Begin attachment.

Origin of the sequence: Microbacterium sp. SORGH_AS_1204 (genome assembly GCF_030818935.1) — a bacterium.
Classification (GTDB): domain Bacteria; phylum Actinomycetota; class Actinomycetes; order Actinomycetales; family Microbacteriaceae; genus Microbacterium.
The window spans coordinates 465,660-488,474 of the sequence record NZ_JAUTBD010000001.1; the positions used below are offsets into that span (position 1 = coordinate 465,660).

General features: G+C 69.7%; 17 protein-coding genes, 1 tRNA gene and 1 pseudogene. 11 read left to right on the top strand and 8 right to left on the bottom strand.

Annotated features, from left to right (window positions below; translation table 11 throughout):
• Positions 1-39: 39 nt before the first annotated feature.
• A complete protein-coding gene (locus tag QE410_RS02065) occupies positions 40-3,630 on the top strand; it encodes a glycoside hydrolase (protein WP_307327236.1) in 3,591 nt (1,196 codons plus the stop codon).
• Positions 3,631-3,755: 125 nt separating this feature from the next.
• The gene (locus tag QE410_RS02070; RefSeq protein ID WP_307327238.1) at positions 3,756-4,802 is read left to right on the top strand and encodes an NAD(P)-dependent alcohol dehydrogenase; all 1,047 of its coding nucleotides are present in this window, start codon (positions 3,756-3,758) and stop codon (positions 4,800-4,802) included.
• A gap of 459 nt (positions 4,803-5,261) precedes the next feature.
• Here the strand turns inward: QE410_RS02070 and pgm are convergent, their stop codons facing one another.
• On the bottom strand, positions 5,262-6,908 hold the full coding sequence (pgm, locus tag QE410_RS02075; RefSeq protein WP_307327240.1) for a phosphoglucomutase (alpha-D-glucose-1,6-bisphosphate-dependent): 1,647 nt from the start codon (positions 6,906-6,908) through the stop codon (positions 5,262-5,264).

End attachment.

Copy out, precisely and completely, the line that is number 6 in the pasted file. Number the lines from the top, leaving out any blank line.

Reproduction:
• Positions 1-39: 39 nt before the first annotated feature.